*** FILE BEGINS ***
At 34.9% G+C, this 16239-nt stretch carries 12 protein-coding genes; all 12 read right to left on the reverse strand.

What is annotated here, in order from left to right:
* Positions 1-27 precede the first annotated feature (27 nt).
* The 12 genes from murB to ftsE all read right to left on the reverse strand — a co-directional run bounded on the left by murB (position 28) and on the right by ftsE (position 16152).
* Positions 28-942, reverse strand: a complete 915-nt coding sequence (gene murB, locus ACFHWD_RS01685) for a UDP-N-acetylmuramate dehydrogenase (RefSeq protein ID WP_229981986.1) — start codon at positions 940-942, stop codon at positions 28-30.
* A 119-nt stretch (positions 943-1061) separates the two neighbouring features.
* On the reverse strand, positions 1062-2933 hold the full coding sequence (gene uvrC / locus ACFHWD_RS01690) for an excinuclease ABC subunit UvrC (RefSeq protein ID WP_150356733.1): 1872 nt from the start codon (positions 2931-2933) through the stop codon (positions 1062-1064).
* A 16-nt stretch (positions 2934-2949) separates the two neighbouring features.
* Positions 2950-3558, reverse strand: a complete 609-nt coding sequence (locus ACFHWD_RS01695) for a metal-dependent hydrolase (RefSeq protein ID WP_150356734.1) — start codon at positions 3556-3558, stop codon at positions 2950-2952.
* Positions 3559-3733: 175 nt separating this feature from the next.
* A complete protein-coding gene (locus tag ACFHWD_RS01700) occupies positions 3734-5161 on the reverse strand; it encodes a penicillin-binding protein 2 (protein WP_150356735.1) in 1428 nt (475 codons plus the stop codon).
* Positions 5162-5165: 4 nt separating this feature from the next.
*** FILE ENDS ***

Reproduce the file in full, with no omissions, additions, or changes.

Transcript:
At 34.9% G+C, this 16239-nt stretch carries 12 protein-coding genes; all 12 read right to left on the reverse strand.

What is annotated here, in order from left to right:
* Positions 1-27 precede the first annotated feature (27 nt).
* The 12 genes from murB to ftsE all read right to left on the reverse strand — a co-directional run bounded on the left by murB (position 28) and on the right by ftsE (position 16152).
* Positions 28-942, reverse strand: a complete 915-nt coding sequence (gene murB, locus ACFHWD_RS01685) for a UDP-N-acetylmuramate dehydrogenase (RefSeq protein ID WP_229981986.1) — start codon at positions 940-942, stop codon at positions 28-30.
* A 119-nt stretch (positions 943-1061) separates the two neighbouring features.
* On the reverse strand, positions 1062-2933 hold the full coding sequence (gene uvrC / locus ACFHWD_RS01690) for an excinuclease ABC subunit UvrC (RefSeq protein ID WP_150356733.1): 1872 nt from the start codon (positions 2931-2933) through the stop codon (positions 1062-1064).
* A 16-nt stretch (positions 2934-2949) separates the two neighbouring features.
* Positions 2950-3558, reverse strand: a complete 609-nt coding sequence (locus ACFHWD_RS01695) for a metal-dependent hydrolase (RefSeq protein ID WP_150356734.1) — start codon at positions 3556-3558, stop codon at positions 2950-2952.
* Positions 3559-3733: 175 nt separating this feature from the next.
* A complete protein-coding gene (locus tag ACFHWD_RS01700) occupies positions 3734-5161 on the reverse strand; it encodes a penicillin-binding protein 2 (protein WP_150356735.1) in 1428 nt (475 codons plus the stop codon).
* Positions 5162-5165: 4 nt separating this feature from the next.